How Do Robotic Vacuums Work?

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Of all the game-changing innovators over the past century, the engineers who have eliminated the need to sweep and vacuum manually deserve special recognition for their ingenuity and, dare we say it, heroism. (Pet owners: You know what we’re talking about.) Small, intelligent vacuum bots can navigate living rooms, avoid bumping into furniture, and know better than to try and suction up your cat’s tail. But how do they work?

Although their exact behavior depends on the manufacturer, robotic vacuums generally operate by cleaning as far as they can go in one direction until they bump into an object, turn around, and continue cleaning randomly around a room in shapes resembling the ones your spiral toy used to draw. Robotic vacuums also utilize sensors to help them determine where to clean, as well as which areas to avoid (the top of a staircase, for example).

More intelligent robotic vacuums can actually map out a room to plan out a methodical cleaning path and avoid obstacles before running into them. Some do this using cameras, while others use lasers to navigate. These robots detect reflections on the laser to determine where obstacles are in 360 degrees, allowing the robot to both create a map, and know where it is within the map. These robots track what has been cleaned and what is left to clean until they've finished that particular section of your home.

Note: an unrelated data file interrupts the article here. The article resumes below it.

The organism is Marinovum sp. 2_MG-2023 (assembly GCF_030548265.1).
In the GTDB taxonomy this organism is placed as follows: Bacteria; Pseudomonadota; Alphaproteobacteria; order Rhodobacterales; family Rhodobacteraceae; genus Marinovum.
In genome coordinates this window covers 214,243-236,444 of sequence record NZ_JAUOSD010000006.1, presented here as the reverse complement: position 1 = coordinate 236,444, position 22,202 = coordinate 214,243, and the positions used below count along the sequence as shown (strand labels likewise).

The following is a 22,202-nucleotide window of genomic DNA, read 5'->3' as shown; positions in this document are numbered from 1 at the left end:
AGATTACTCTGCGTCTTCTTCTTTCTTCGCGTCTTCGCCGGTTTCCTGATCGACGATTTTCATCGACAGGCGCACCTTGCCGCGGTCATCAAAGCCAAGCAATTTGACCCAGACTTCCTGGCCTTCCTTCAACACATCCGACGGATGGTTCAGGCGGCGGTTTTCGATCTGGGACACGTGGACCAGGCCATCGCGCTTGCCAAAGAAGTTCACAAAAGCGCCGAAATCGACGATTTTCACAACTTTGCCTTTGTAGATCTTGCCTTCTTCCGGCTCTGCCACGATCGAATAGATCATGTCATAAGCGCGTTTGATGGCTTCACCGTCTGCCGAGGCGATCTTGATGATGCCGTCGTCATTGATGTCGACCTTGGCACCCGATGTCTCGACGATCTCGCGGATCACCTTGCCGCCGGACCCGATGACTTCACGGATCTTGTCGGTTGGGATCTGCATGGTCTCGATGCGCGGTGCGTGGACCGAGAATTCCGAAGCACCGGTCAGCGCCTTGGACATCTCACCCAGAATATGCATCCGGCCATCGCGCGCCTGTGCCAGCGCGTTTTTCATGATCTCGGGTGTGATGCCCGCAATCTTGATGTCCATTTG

These robots may also boast dirt-detect functions that allow them to take note of how much dirt is being kicked up by their brushes, and give more attention to cleaning those areas. (If you’ve managed to knock over a potted plant, for example, the machine would clean that area more thoroughly.) Many robots also have a wall-following capability; using this method, the robot continues cleaning alongside an obstacle, using an infrared sensor to detect how close to the obstacle the robot can get without bumping into it.

Still on the fence about a robot vacuum? In the future, the carpeting industry may help convince you. Plans are underway to embed sensors under floor padding that will help these machines clean with even greater accuracy.